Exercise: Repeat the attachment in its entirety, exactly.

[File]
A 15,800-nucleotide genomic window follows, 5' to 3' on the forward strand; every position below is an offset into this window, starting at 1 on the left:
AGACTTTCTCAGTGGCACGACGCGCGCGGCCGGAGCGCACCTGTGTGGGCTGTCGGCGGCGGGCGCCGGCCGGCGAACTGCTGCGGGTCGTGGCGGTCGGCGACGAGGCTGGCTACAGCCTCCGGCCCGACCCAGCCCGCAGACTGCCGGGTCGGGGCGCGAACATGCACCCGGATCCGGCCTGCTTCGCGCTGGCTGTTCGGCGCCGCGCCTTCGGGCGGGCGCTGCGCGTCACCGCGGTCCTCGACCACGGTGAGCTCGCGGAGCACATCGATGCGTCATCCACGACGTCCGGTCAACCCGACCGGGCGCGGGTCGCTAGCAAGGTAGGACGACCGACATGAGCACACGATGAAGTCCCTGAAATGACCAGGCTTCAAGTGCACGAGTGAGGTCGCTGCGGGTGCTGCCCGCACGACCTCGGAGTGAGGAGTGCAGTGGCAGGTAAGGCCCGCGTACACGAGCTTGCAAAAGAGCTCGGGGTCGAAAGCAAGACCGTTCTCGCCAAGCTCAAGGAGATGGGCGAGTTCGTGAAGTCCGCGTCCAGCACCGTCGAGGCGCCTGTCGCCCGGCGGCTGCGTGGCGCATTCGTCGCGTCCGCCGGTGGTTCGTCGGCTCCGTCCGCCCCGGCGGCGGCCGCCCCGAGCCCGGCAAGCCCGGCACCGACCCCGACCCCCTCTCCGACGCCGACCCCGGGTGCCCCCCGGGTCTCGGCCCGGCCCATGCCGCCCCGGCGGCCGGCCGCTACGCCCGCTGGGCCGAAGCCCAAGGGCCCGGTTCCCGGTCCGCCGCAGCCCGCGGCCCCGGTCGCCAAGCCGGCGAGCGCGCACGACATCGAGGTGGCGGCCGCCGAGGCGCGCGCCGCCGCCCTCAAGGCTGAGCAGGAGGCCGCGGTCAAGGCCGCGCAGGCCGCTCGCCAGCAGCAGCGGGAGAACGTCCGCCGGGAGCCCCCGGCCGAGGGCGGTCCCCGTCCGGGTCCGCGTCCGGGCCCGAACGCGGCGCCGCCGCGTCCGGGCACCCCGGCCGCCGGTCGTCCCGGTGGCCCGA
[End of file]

A 15,800-nucleotide genomic window follows, 5' to 3' on the forward strand; every position below is an offset into this window, starting at 1 on the left:
AGACTTTCTCAGTGGCACGACGCGCGCGGCCGGAGCGCACCTGTGTGGGCTGTCGGCGGCGGGCGCCGGCCGGCGAACTGCTGCGGGTCGTGGCGGTCGGCGACGAGGCTGGCTACAGCCTCCGGCCCGACCCAGCCCGCAGACTGCCGGGTCGGGGCGCGAACATGCACCCGGATCCGGCCTGCTTCGCGCTGGCTGTTCGGCGCCGCGCCTTCGGGCGGGCGCTGCGCGTCACCGCGGTCCTCGACCACGGTGAGCTCGCGGAGCACATCGATGCGTCATCCACGACGTCCGGTCAACCCGACCGGGCGCGGGTCGCTAGCAAGGTAGGACGACCGACATGAGCACACGATGAAGTCCCTGAAATGACCAGGCTTCAAGTGCACGAGTGAGGTCGCTGCGGGTGCTGCCCGCACGACCTCGGAGTGAGGAGTGCAGTGGCAGGTAAGGCCCGCGTACACGAGCTTGCAAAAGAGCTCGGGGTCGAAAGCAAGACCGTTCTCGCCAAGCTCAAGGAGATGGGCGAGTTCGTGAAGTCCGCGTCCAGCACCGTCGAGGCGCCTGTCGCCCGGCGGCTGCGTGGCGCATTCGTCGCGTCCGCCGGTGGTTCGTCGGCTCCGTCCGCCCCGGCGGCGGCCGCCCCGAGCCCGGCAAGCCCGGCACCGACCCCGACCCCCTCTCCGACGCCGACCCCGGGTGCCCCCCGGGTCTCGGCCCGGCCCATGCCGCCCCGGCGGCCGGCCGCTACGCCCGCTGGGCCGAAGCCCAAGGGCCCGGTTCCCGGTCCGCCGCAGCCCGCGGCCCCGGTCGCCAAGCCGGCGAGCGCGCACGACATCGAGGTGGCGGCCGCCGAGGCGCGCGCCGCCGCCCTCAAGGCTGAGCAGGAGGCCGCGGTCAAGGCCGCGCAGGCCGCTCGCCAGCAGCAGCGGGAGAACGTCCGCCGGGAGCCCCCGGCCGAGGGCGGTCCCCGTCCGGGTCCGCGTCCGGGCCCGAACGCGGCGCCGCCGCGTCCGGGCACCCCGGCCGCCGGTCGTCCCGGTGGCCCGA